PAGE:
“Metropolis Dreaming”: A Horror Module for Roleplay
While GM’ing Ten Candles with some of its base modules, I noticed that my players and I sometimes had difficulty maintaining a focused story. We would often make up details that would be resolved partially, awkwardly, or not at all. That’s OK sometimes, if you want the mystery of your terrible enemy to remain obscured. But I wanted to try giving myself and my players something more fleshed out to dig into. This module is my attempt to offer that extra something. With tweaks, I’m sure it could apply to other roleplaying systems.
There is, by design, too much information in this module for Ten Candles. If you try to hold onto it all, you won’t be able to craft dynamic situations with your players. Everything is optional, and wherever a player develops a story element that contradicts or preempts something written here, it is wise to defer to the player.
This document is meant to be read by the GM in the order presented. It is broken up into four sections:
Setup: The core of the module, including the public introduction and two starting scenes. The inspiration for the premise comes mostly from dystopian stories like “1984”, “THX 1138”, and “The Matrix.”
Locales: Some good spots for scenes, variously paced.
Messages from Party Leader Mazzik: Worth reading aloud at certain points for immersion. Some may be more relevant to the current plot situation than others.
In writing this module, I’m assuming that you’ve picked up and read the Ten Candles core rules. There are some references to that game in here, but it should be pretty understandable even if you haven’t.
Text marked in blue is meant to be read directly to players at the appropriate time…not that you have to. I’m not your Overseer.
Please report typos or other inconsistencies to a city patrolman, or to the State Typo Authority.
This is the module as the players will know it. Read it aloud when the Ten Candles rulebook prompts you to.
The year is 2191. You have lived all your life under the absolute authority of the State. Though you live together in a crumbling tenement apartment, you are not allowed family or close friends. You are identified only by a first name and ID number, both of which are tattooed onto your forearms. Your body, your life, even your thoughts are property of the Party, the State’s ruling body. The face of Party Leader Mazzik peers down at you from grimy television screens in every room of every building, murmuring propaganda. Your memories are a blur; you recall nothing from more than five years ago.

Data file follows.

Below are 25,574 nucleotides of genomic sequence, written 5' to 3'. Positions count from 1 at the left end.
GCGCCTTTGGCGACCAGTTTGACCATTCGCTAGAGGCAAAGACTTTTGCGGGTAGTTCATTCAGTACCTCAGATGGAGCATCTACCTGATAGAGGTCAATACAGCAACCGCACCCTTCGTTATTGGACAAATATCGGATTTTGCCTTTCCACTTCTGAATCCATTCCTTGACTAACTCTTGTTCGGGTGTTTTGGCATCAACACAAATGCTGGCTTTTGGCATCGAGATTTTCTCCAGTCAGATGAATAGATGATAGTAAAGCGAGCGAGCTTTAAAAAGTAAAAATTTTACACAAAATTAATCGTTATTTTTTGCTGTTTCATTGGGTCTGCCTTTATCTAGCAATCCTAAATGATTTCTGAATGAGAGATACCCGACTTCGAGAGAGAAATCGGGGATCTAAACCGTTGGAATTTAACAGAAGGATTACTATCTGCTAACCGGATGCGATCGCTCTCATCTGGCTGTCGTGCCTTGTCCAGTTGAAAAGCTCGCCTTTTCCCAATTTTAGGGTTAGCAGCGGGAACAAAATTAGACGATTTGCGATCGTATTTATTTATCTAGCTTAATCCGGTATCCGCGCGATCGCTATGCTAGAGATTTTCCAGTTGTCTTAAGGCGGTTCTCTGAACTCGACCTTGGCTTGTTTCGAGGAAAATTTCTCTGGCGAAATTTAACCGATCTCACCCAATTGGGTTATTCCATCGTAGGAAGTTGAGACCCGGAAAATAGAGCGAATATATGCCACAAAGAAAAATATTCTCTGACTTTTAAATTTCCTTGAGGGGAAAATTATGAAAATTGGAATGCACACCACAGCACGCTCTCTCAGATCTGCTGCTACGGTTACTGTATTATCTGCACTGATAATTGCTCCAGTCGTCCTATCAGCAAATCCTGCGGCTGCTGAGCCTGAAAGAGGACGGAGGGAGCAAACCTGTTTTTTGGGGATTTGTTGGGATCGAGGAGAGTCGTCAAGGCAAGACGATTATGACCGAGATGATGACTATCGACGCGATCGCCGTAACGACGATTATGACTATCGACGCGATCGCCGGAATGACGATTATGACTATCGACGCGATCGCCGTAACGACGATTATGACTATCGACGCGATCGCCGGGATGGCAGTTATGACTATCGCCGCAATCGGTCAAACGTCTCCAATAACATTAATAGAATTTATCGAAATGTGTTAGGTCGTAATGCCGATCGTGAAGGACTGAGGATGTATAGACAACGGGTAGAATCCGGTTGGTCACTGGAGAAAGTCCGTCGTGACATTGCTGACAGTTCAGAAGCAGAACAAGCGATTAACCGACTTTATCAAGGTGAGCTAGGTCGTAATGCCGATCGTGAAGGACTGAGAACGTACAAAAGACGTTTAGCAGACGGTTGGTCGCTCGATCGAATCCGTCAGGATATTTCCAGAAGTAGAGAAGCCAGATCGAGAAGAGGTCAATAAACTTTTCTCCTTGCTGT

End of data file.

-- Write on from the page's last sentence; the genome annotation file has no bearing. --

Each night, you perform a ritual called the Plugin. As far back as you remember, your sleep has been electronically augmented by your connection to the State-spanning “Psychnet” interface that, it is said, connects you to the minds of all your fellow citizens and to the will of the Party. You’re dependent on Psychnet to rejuvenate you quickly after a full day of hard labor. Each night, after sharing an hour of leisure in the tenements, you open up the freezer to reveal a series of cables with gooey organic tips. You pull out the cables, connect them to one another’s necks, immerse yourselves in three hours of Plugin, and wake up fresh for a new day. Plugin is bliss; it’s all you’ve ever needed or wanted.
Ten days ago, the sky blackened and the Sun went out. You assumed that your salvation would lie with the authority of Party Leader Mazzik, whose million televised faces advocate calmness and resolve in the face of this “controlled setback.” But now, many of his telescreens have switched off. There are intermittent food, water, and power shortages. The public plazas grow more and more empty. Some of your acquaintances have vanished without explanation. Each morning, the Party broadcasts a decree restricting you to tighter and tighter confines within the city, but the once-impenetrable composure of the armor-clad city patrolmen has given way to trembling nervousness. When the lights from the complex next to you all went out at once, you think you heard muffled screams from inside.